The excavations in the cemetery have revealed seventy-three burials as of the end of 2008, all but two of them inhumations. Most date between the late 1st and early 3rd century AD, but a few are of the 4th century. A full osteological analysis is in progress together with a study of the grave goods and funerary rituals.
The archaeological field survey of the Basentello valley has made it possible to identify approximately the area of the imperial estate of which Vagnari formed a part, which must have extended over ca. 25 square kilometres. Most of the estate was devoid of habitation in the early empire and must have been given over to forest and rough grazing. In Late Antiquity part of it was subdivided into small holdings, attested by Late Roman Painted Ware (ceramica di Calle ) characteristic of the region.
So far the evidence suggests that Vagnari was a settlement of artisans and lower status individuals. The most likely location for the house of the imperial procurator who would have managed the estate is up the hill near the top of the plateau now called San Felice where a building provisionally interpreted as a villa is being excavated by a Canadian team directed by Hans vanderLeest (Mount Allison University) and Myles McCallum (St Mary’s University, Halifax).
It is planned to continue the excavation in the cemetery in future years: this offers a rare chance to study a relatively isolated working population of the Roman period in the context of the settlement where they lived and worked. A limited excavation is also proposed for 2009 in the orthogonal structure north of the ravine in order to clarify some details of the plan.
A.M.. Small (2003), "New evidence from tile stamps for imperial properties near Gravina, and the topography of imperial estates in South East Italy", Journal of Roman Archaeology 16 (2003) 301-321. (With Appendix by V. Volterra and R.G.V. Hancock).
C.M. and A.M. Small (2005), “Defining an imperial estate: the environs of Vagnari in South Italy”, in P. Attema, A. Nijboer, A. Zifferero (eds) Communities and Settlements from the Neolithic to the Early Medieval Period, Volume II, Proceedings of the 6th Conference of Italian Archaeology, University of Groningen April 15-17, 2003. Oxford, BAR, 894-902.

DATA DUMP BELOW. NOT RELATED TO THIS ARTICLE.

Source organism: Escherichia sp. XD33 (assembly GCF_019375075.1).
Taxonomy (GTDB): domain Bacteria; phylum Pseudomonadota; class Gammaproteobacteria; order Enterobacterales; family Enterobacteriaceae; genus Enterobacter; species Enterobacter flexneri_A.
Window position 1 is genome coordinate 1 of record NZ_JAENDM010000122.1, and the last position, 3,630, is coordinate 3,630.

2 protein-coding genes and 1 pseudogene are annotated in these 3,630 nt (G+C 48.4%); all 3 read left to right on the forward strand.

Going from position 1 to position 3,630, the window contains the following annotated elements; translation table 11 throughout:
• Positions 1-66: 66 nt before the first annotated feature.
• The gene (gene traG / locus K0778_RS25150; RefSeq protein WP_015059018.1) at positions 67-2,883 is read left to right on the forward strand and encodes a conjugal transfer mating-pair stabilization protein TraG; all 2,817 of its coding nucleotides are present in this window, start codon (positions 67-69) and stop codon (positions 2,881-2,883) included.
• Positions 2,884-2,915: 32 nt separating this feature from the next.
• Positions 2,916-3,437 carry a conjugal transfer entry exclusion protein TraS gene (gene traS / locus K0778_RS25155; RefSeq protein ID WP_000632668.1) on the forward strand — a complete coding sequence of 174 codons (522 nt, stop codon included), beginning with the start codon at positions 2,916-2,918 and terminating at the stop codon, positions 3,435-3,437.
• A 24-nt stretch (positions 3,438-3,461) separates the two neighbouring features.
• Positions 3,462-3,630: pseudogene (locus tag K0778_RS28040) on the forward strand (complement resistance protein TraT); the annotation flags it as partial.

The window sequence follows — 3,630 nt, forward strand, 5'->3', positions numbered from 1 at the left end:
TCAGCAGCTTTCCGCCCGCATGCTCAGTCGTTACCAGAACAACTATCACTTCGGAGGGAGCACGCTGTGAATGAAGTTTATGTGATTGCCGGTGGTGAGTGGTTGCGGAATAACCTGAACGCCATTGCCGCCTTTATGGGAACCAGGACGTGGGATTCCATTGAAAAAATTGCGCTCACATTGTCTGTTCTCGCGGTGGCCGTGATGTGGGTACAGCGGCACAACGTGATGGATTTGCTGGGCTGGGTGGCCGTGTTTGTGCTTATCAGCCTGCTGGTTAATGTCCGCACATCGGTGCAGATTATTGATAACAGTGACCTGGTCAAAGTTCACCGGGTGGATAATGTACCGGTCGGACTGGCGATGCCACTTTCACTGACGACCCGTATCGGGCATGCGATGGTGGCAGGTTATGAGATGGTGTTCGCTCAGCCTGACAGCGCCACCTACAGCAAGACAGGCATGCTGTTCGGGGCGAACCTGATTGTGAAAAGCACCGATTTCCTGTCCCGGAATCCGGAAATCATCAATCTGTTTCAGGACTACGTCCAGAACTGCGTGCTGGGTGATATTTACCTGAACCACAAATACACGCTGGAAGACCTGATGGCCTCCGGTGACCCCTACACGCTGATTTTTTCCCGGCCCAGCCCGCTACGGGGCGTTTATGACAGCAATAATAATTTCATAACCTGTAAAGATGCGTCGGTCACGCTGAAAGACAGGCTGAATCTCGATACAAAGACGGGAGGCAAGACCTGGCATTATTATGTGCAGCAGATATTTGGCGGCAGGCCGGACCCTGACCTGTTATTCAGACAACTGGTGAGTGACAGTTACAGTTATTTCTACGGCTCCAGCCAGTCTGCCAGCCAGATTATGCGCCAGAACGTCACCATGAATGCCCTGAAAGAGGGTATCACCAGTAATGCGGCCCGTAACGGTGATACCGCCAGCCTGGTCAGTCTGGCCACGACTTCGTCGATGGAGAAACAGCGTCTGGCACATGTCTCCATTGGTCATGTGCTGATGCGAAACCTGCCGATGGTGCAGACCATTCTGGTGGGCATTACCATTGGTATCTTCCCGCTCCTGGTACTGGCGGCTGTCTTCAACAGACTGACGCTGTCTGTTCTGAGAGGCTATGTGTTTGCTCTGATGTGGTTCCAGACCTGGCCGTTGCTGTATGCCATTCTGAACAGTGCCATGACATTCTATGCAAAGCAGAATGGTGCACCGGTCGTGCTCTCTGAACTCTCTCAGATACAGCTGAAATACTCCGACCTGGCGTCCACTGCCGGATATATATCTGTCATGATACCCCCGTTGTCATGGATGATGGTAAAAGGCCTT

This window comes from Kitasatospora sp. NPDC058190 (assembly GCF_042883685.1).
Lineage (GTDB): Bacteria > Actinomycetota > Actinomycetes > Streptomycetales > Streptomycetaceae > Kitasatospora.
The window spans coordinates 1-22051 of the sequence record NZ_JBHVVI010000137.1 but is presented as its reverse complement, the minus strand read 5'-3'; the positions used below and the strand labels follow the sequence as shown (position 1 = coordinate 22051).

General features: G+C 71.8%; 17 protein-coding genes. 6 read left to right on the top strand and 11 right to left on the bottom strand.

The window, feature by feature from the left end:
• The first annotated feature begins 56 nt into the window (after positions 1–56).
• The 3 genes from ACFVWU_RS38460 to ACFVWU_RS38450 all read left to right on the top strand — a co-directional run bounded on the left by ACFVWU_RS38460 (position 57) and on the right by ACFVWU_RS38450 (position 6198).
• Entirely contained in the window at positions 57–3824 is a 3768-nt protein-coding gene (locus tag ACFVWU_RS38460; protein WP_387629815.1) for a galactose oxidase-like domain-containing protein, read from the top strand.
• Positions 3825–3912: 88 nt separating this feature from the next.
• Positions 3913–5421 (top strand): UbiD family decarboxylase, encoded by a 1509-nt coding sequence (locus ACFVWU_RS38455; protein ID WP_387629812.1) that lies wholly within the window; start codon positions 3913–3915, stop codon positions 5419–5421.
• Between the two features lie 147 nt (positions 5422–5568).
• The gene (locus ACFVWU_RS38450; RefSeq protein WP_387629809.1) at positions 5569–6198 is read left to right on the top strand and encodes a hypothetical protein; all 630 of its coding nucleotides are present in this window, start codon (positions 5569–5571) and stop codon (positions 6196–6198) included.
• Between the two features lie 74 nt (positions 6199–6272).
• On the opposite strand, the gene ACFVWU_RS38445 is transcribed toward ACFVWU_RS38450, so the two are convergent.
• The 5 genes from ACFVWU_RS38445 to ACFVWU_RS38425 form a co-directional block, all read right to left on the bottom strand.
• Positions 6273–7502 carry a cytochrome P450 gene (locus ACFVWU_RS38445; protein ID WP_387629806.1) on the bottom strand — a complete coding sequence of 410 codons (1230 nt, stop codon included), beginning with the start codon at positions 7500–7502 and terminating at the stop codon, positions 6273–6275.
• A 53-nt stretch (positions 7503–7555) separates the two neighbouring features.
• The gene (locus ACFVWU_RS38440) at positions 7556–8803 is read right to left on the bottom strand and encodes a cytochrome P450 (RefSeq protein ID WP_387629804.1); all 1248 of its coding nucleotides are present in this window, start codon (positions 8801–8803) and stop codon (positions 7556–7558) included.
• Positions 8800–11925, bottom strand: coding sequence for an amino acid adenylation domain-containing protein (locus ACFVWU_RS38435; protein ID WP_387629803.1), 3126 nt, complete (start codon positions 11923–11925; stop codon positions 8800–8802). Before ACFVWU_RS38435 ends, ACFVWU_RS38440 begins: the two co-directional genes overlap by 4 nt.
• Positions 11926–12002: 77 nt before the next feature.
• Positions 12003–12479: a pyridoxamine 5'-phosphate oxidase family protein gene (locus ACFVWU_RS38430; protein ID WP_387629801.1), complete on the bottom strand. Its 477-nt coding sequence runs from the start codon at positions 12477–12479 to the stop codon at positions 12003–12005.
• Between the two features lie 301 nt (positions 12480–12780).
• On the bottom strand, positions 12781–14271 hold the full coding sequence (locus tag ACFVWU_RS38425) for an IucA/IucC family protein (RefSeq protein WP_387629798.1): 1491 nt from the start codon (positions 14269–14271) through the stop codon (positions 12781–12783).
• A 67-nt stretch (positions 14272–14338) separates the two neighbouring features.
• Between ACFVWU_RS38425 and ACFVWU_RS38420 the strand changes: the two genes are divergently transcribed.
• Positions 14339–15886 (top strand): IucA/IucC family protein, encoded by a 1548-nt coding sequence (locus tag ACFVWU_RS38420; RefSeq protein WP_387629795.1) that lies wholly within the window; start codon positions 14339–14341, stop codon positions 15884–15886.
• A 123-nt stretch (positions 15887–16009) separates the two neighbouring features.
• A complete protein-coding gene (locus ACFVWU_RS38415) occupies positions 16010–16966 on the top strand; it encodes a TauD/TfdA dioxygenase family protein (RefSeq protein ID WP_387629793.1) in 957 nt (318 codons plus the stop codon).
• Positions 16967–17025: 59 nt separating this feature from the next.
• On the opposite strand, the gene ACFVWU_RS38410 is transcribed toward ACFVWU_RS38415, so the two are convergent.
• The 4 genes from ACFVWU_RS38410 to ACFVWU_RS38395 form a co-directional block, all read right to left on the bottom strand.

P. Favia, R. Giuliani, A.M. Small, C.M. Small (2005), “L’insediamento rurale di Vagnari e la valle del Basentello in età tardoantica”, in G. Volpe, M. Turchiano (eds), Paesaggi e insediamenti rurali in Italia meridionale fra Tardoantico e Altomedioevo, Atti del Io seminario sul Tardoantico e l’Altomedioevo in Italia Meridionale (Foggia 12-14 febbraio 2004), Bari, Edipuglia, 2005 , 193-222.
A.M. Small (2006) “The Production and distribution of bricks and tiles in South Italy: the evidence of Vagnari,” in W. V. Harris and E. Lo Cascio (eds) Noctes Campanae. Studi di storia antica ed archeologia preromana e romana in memoria di Martin W. Frederiksen (Naples: Luciano, 2005 ) 191-211.
A.M Small e C.M. Small (eds) (2007) “Excavation in the Roman cemetery at Vagnari in the territory of Gravina in Puglia 2002. with contributions by Alessandra De Stefano, Roberta Giuliani, Martin Henig, Kathryn Johnson, Philip Kenrick, Tracy Prowse, Alastair Small and Hans vanderLeest, Papers of the British School at Rome, 2007, pp. 123-229.